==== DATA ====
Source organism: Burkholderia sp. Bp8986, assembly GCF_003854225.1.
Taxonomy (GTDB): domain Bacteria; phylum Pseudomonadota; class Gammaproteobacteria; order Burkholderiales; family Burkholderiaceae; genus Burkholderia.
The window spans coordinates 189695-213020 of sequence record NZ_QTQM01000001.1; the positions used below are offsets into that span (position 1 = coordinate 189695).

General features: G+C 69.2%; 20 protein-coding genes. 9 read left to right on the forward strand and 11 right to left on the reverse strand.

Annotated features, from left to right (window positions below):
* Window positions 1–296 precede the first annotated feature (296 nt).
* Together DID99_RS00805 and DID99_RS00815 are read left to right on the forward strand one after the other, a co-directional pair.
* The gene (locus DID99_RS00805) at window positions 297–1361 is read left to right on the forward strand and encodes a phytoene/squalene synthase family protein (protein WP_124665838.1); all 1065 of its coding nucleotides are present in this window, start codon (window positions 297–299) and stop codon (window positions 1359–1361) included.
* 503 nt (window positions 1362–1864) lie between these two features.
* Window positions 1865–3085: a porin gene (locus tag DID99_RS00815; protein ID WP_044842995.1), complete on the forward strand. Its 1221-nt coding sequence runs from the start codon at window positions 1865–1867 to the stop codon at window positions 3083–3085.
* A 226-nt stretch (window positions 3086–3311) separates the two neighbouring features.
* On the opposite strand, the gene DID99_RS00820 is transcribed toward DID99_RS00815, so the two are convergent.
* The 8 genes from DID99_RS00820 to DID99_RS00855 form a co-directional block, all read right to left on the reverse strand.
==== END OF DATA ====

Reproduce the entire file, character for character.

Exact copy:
Source organism: Burkholderia sp. Bp8986, assembly GCF_003854225.1.
Taxonomy (GTDB): domain Bacteria; phylum Pseudomonadota; class Gammaproteobacteria; order Burkholderiales; family Burkholderiaceae; genus Burkholderia.
The window spans coordinates 189695-213020 of sequence record NZ_QTQM01000001.1; the positions used below are offsets into that span (position 1 = coordinate 189695).

General features: G+C 69.2%; 20 protein-coding genes. 9 read left to right on the forward strand and 11 right to left on the reverse strand.

Annotated features, from left to right (window positions below):
* Window positions 1–296 precede the first annotated feature (296 nt).
* Together DID99_RS00805 and DID99_RS00815 are read left to right on the forward strand one after the other, a co-directional pair.
* The gene (locus DID99_RS00805) at window positions 297–1361 is read left to right on the forward strand and encodes a phytoene/squalene synthase family protein (protein WP_124665838.1); all 1065 of its coding nucleotides are present in this window, start codon (window positions 297–299) and stop codon (window positions 1359–1361) included.
* 503 nt (window positions 1362–1864) lie between these two features.
* Window positions 1865–3085: a porin gene (locus tag DID99_RS00815; protein ID WP_044842995.1), complete on the forward strand. Its 1221-nt coding sequence runs from the start codon at window positions 1865–1867 to the stop codon at window positions 3083–3085.
* A 226-nt stretch (window positions 3086–3311) separates the two neighbouring features.
* On the opposite strand, the gene DID99_RS00820 is transcribed toward DID99_RS00815, so the two are convergent.
* The 8 genes from DID99_RS00820 to DID99_RS00855 form a co-directional block, all read right to left on the reverse strand.